Microstructural Damage Evolution and VHCF Life Time Investigation of Small Scale BCC Stainless Steel (17-4PH)Tuesday (27.09.2016) 11:00 - 11:15 Part of:
Macroscopic crack propagation is relatively well understood, allowing low-cycle-fatigue lifetime predictions. In the HCF and VHCF regime though, crack initiation and short crack evolution become lifetime governing factors.
Therefore, an experimental in-situ method has been applied, allowing to capture statistical information on damage evolution in the microstructure. A micro resonant fatigue setup is equipped with an optical system enabling quantitative in-situ damage characterization. The fatigue induced damage evolution on the sample surface can therefore be recorded. The local damage evolution is then correlated to the microstructural information from EBSD maps acquired prior to the fatigue experiment. With this scheme, information about fatigue induced damage evolution in terms of in- and extrusion forming and micro-crack initiation can be disclosed. This is possible because the sequence of in-situ images allows tracing a crack back to its initiation. Here, it becomes possible to identify critical grain configurations. Hence, also the exact time when in- and extrusions are formed can be determined as well as – due to the prior EBSD scan – in which grain orientation this happens. Moreover, when various visible fatigue indicators group together to an intergranular damage can be observed and quantified. This also enables a more precise investigation by means of SEM and FIB between the formation of in- and extrusions and micro-crack growth.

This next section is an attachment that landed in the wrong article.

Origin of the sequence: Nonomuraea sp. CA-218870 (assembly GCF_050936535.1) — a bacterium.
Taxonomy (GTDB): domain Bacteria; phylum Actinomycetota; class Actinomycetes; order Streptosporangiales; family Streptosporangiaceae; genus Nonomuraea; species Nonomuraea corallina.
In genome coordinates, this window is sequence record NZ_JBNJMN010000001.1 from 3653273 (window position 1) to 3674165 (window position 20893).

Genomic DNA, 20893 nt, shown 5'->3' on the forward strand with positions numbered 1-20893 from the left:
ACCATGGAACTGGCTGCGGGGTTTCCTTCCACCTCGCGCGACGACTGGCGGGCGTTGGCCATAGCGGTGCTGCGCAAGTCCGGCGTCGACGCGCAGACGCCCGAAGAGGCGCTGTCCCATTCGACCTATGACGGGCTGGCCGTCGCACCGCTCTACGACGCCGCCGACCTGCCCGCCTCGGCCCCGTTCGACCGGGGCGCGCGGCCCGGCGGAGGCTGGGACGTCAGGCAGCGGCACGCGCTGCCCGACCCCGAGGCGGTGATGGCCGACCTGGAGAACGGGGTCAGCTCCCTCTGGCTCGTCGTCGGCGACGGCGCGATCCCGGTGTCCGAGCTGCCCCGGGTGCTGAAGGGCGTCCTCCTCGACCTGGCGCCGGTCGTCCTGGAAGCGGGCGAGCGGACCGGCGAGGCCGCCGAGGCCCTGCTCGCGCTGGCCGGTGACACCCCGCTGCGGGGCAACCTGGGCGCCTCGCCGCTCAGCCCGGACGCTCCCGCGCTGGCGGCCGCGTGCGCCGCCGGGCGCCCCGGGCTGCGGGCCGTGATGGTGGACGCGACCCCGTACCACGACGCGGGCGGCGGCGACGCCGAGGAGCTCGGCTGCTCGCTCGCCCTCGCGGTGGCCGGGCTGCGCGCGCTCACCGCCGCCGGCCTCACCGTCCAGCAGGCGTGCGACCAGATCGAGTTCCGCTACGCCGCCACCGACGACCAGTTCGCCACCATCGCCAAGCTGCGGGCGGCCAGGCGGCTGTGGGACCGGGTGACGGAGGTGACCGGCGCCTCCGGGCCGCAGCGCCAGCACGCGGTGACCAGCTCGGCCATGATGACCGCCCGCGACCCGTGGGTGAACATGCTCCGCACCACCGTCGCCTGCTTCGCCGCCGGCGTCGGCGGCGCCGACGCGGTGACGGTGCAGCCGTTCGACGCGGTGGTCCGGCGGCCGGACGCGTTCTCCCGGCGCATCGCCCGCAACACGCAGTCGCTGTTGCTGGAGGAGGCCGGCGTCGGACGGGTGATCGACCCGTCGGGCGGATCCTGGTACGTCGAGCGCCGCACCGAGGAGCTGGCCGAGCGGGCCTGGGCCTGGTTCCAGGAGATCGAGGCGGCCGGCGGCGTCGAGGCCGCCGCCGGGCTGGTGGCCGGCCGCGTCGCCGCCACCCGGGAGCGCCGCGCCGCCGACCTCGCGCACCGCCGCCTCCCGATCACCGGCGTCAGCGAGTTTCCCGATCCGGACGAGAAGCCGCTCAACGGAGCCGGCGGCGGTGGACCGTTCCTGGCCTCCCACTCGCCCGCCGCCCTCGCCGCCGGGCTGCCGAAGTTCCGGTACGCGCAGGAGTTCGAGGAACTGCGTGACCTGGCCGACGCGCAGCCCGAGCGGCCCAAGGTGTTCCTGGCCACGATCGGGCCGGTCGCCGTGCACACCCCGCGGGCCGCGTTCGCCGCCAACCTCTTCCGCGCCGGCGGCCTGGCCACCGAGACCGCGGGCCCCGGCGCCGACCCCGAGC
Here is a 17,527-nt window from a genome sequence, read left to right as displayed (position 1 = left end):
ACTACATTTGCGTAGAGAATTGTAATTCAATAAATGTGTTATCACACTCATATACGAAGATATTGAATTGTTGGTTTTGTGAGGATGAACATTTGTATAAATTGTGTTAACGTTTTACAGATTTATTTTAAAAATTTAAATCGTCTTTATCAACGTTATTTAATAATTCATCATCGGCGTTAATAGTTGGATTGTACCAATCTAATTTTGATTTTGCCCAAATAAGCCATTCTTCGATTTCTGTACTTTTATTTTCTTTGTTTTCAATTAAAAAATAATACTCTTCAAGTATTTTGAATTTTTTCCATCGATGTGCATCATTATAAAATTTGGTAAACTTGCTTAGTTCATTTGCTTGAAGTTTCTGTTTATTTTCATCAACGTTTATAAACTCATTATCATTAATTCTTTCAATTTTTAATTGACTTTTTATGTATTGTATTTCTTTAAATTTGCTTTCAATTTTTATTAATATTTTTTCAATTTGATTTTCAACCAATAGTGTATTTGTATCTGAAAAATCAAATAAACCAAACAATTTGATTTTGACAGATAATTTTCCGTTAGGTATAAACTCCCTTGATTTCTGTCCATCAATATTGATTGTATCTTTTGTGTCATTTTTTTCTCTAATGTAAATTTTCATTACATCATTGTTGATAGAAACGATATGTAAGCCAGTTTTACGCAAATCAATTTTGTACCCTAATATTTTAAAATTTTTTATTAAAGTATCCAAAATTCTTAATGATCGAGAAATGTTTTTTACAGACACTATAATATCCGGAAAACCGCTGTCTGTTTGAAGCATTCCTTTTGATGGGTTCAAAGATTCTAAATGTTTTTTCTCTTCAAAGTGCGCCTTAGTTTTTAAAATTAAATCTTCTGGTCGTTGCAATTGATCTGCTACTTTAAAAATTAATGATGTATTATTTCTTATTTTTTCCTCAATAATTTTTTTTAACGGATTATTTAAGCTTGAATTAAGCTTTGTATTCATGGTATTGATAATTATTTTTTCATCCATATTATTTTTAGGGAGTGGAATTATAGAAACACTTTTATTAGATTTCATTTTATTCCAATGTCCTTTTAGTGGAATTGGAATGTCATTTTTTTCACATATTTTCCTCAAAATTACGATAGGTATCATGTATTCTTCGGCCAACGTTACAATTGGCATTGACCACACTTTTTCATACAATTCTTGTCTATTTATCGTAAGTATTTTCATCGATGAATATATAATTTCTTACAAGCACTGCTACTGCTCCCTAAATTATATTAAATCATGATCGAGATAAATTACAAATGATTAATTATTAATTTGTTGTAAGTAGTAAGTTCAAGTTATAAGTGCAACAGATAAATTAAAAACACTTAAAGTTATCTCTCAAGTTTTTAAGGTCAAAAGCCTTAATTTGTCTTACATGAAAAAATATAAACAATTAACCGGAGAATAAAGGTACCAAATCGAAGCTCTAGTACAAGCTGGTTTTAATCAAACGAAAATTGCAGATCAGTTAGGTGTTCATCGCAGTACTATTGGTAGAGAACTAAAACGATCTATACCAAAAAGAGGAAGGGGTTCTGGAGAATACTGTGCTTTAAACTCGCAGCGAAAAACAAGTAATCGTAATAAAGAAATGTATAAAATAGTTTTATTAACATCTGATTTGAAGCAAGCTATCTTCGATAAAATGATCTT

BCC stainless steel (17-4PH) was chosen since heat-treatment allows to choose between solution and precipitation strengthening as well as martensitic phase formation. In the present study the solution annealed condition will be presented.
Statistical methods will be used to analyse the data in order to understand the links among the material properties and life time observation.
Within this scheme, models for crack initiation, micro crack and short crack growth can be validated and used to develop better lifetime predictions.